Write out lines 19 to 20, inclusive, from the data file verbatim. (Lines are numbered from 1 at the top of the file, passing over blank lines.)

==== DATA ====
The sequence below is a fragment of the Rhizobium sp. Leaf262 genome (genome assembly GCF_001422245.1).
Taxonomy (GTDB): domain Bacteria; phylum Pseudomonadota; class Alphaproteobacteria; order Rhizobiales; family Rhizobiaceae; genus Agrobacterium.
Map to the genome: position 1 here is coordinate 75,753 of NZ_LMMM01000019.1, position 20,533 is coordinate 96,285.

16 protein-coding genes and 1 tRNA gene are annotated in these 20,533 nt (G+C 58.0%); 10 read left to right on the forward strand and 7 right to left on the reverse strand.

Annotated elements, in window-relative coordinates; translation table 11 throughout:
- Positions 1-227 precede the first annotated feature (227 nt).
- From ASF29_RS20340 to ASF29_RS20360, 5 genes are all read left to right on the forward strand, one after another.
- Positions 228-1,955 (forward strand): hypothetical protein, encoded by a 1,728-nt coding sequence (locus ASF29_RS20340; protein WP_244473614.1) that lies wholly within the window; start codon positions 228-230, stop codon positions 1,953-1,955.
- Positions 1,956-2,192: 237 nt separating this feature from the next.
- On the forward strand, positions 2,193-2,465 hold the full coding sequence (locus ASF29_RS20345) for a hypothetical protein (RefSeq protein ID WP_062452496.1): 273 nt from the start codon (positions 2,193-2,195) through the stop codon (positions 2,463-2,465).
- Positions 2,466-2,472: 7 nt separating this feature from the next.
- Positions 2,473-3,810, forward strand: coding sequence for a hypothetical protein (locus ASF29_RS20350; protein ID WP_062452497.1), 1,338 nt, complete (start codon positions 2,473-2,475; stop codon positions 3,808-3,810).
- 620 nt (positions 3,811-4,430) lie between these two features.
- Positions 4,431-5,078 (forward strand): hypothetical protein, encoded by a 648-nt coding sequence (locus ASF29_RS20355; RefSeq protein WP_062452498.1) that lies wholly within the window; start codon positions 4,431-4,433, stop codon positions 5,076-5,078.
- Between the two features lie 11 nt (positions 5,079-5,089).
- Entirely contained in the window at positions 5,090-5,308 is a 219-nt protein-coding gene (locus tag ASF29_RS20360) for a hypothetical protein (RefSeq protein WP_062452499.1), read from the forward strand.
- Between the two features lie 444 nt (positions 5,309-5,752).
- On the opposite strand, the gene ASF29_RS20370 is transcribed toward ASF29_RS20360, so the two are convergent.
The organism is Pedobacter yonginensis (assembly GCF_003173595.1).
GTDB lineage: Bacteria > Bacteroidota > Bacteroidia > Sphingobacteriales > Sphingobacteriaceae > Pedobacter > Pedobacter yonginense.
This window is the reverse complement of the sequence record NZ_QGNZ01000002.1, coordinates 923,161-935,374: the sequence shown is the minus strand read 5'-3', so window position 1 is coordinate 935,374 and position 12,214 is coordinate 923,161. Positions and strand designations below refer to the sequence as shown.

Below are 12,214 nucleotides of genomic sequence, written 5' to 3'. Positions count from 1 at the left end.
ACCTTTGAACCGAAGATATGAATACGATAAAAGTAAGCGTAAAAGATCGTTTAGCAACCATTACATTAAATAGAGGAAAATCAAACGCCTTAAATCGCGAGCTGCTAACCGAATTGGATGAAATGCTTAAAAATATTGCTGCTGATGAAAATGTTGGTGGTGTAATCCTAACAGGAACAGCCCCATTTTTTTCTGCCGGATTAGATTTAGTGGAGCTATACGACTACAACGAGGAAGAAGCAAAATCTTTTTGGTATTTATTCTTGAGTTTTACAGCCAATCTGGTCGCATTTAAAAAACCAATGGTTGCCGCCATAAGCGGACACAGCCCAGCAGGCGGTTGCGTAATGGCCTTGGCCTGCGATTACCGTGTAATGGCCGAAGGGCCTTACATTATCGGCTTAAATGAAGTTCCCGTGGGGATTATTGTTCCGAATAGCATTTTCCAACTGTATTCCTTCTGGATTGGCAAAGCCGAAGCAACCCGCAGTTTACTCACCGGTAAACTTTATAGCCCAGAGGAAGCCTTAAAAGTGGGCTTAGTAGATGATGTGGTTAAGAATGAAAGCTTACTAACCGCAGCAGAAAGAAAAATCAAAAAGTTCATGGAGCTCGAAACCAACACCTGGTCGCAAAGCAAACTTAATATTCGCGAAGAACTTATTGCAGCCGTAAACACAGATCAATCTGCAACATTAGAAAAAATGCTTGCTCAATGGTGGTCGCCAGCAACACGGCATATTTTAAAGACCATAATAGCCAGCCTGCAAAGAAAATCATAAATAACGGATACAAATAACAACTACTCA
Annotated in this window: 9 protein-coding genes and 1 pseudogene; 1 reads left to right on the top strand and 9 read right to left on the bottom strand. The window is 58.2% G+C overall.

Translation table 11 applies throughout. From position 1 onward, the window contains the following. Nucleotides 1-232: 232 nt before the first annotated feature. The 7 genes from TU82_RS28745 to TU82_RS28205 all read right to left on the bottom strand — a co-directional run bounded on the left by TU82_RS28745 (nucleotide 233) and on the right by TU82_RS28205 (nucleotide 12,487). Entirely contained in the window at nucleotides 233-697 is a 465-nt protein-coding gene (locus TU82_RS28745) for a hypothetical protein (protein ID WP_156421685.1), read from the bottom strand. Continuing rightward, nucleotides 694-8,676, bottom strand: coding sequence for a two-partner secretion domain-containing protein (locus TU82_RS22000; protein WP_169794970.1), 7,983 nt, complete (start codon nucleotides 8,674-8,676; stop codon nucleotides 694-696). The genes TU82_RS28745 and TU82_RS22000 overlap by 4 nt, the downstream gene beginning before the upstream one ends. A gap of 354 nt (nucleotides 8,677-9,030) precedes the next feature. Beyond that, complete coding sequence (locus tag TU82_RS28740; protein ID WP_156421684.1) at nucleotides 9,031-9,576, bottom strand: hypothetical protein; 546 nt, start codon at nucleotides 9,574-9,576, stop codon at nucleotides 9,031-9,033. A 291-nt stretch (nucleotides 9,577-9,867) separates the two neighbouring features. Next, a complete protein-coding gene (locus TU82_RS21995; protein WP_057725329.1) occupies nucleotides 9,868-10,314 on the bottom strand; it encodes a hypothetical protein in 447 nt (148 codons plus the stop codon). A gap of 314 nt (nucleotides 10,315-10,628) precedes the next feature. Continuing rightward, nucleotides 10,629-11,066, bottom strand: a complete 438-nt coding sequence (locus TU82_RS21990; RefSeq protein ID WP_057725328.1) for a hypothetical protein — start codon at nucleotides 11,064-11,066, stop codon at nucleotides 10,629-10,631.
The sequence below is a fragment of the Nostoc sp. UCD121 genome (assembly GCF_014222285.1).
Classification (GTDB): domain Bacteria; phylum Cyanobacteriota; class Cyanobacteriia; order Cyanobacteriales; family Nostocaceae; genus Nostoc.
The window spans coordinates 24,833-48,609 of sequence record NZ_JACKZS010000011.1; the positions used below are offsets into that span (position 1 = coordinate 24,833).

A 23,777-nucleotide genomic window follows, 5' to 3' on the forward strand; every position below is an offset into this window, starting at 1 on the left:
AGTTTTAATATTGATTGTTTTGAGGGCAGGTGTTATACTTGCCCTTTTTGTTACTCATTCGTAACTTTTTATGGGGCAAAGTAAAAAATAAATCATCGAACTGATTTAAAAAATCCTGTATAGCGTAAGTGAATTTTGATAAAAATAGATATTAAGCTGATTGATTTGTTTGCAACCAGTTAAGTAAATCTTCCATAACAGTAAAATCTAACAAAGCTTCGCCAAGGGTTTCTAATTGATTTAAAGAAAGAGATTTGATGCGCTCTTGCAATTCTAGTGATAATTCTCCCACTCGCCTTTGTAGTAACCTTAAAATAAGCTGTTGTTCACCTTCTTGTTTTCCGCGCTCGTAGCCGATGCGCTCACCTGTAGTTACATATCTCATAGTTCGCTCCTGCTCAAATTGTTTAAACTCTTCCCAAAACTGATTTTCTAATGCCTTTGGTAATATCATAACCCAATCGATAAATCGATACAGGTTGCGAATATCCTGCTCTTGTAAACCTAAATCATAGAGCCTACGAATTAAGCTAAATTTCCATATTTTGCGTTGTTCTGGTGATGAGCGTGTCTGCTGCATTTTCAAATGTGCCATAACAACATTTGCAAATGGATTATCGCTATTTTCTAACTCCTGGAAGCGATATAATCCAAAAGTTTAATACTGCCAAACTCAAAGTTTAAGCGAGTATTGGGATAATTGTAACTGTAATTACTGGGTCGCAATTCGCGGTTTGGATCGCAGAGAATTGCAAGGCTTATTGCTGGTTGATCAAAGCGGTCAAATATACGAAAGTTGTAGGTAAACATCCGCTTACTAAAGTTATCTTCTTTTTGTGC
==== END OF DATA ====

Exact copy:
The organism is Pedobacter yonginensis (assembly GCF_003173595.1).
GTDB lineage: Bacteria > Bacteroidota > Bacteroidia > Sphingobacteriales > Sphingobacteriaceae > Pedobacter > Pedobacter yonginense.